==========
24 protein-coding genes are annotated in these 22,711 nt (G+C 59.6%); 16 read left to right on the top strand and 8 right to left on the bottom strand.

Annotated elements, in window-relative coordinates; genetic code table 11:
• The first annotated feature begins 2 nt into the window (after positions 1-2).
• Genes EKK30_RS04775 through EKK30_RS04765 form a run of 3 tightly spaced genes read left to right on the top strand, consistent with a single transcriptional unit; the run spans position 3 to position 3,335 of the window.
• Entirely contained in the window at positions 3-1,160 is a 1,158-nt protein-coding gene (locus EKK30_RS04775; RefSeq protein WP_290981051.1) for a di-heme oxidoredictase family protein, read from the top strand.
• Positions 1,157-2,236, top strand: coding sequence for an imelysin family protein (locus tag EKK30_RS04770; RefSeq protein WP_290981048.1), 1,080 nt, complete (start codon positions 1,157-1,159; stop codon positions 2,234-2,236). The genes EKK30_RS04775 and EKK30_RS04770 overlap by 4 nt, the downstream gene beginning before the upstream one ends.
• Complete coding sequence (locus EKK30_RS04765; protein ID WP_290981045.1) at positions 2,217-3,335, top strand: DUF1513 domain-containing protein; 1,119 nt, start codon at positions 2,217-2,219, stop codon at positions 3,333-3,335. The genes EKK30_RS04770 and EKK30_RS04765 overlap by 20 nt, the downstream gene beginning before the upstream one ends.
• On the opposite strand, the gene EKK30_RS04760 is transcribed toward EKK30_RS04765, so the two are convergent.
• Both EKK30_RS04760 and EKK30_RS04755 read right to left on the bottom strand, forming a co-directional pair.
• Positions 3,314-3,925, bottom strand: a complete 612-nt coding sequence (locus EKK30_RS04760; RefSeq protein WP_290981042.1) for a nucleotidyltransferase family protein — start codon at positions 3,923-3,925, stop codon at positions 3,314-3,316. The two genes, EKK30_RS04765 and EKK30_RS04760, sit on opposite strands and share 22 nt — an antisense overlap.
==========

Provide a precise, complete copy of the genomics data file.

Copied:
24 protein-coding genes are annotated in these 22,711 nt (G+C 59.6%); 16 read left to right on the top strand and 8 right to left on the bottom strand.

Annotated elements, in window-relative coordinates; genetic code table 11:
• The first annotated feature begins 2 nt into the window (after positions 1-2).
• Genes EKK30_RS04775 through EKK30_RS04765 form a run of 3 tightly spaced genes read left to right on the top strand, consistent with a single transcriptional unit; the run spans position 3 to position 3,335 of the window.
• Entirely contained in the window at positions 3-1,160 is a 1,158-nt protein-coding gene (locus EKK30_RS04775; RefSeq protein WP_290981051.1) for a di-heme oxidoredictase family protein, read from the top strand.
• Positions 1,157-2,236, top strand: coding sequence for an imelysin family protein (locus tag EKK30_RS04770; RefSeq protein WP_290981048.1), 1,080 nt, complete (start codon positions 1,157-1,159; stop codon positions 2,234-2,236). The genes EKK30_RS04775 and EKK30_RS04770 overlap by 4 nt, the downstream gene beginning before the upstream one ends.
• Complete coding sequence (locus EKK30_RS04765; protein ID WP_290981045.1) at positions 2,217-3,335, top strand: DUF1513 domain-containing protein; 1,119 nt, start codon at positions 2,217-2,219, stop codon at positions 3,333-3,335. The genes EKK30_RS04770 and EKK30_RS04765 overlap by 20 nt, the downstream gene beginning before the upstream one ends.
• On the opposite strand, the gene EKK30_RS04760 is transcribed toward EKK30_RS04765, so the two are convergent.
• Both EKK30_RS04760 and EKK30_RS04755 read right to left on the bottom strand, forming a co-directional pair.
• Positions 3,314-3,925, bottom strand: a complete 612-nt coding sequence (locus EKK30_RS04760; RefSeq protein WP_290981042.1) for a nucleotidyltransferase family protein — start codon at positions 3,923-3,925, stop codon at positions 3,314-3,316. The two genes, EKK30_RS04765 and EKK30_RS04760, sit on opposite strands and share 22 nt — an antisense overlap.